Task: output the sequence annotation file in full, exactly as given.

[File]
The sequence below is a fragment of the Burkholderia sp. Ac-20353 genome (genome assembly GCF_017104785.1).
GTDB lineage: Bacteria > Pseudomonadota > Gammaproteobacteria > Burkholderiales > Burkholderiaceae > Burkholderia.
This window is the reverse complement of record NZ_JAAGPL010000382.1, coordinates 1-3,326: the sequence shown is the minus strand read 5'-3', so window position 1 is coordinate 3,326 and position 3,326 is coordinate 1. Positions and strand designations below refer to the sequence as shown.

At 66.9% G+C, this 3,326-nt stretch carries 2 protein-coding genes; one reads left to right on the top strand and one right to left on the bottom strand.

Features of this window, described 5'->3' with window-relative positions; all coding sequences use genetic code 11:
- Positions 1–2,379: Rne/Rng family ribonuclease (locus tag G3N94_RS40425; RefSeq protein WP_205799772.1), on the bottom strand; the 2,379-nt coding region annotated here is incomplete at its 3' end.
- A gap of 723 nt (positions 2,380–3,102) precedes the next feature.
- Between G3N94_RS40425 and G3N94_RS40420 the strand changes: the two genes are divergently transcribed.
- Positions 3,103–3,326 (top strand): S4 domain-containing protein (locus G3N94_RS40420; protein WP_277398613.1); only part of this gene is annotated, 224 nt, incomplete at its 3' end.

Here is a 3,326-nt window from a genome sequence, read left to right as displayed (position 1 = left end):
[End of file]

The sequence below is a fragment of the Burkholderia sp. Ac-20353 genome (genome assembly GCF_017104785.1).
GTDB lineage: Bacteria > Pseudomonadota > Gammaproteobacteria > Burkholderiales > Burkholderiaceae > Burkholderia.
This window is the reverse complement of record NZ_JAAGPL010000382.1, coordinates 1-3,326: the sequence shown is the minus strand read 5'-3', so window position 1 is coordinate 3,326 and position 3,326 is coordinate 1. Positions and strand designations below refer to the sequence as shown.

At 66.9% G+C, this 3,326-nt stretch carries 2 protein-coding genes; one reads left to right on the top strand and one right to left on the bottom strand.

Features of this window, described 5'->3' with window-relative positions; all coding sequences use genetic code 11:
- Positions 1–2,379: Rne/Rng family ribonuclease (locus tag G3N94_RS40425; RefSeq protein WP_205799772.1), on the bottom strand; the 2,379-nt coding region annotated here is incomplete at its 3' end.
- A gap of 723 nt (positions 2,380–3,102) precedes the next feature.
- Between G3N94_RS40425 and G3N94_RS40420 the strand changes: the two genes are divergently transcribed.
- Positions 3,103–3,326 (top strand): S4 domain-containing protein (locus G3N94_RS40420; protein WP_277398613.1); only part of this gene is annotated, 224 nt, incomplete at its 3' end.

Here is a 3,326-nt window from a genome sequence, read left to right as displayed (position 1 = left end):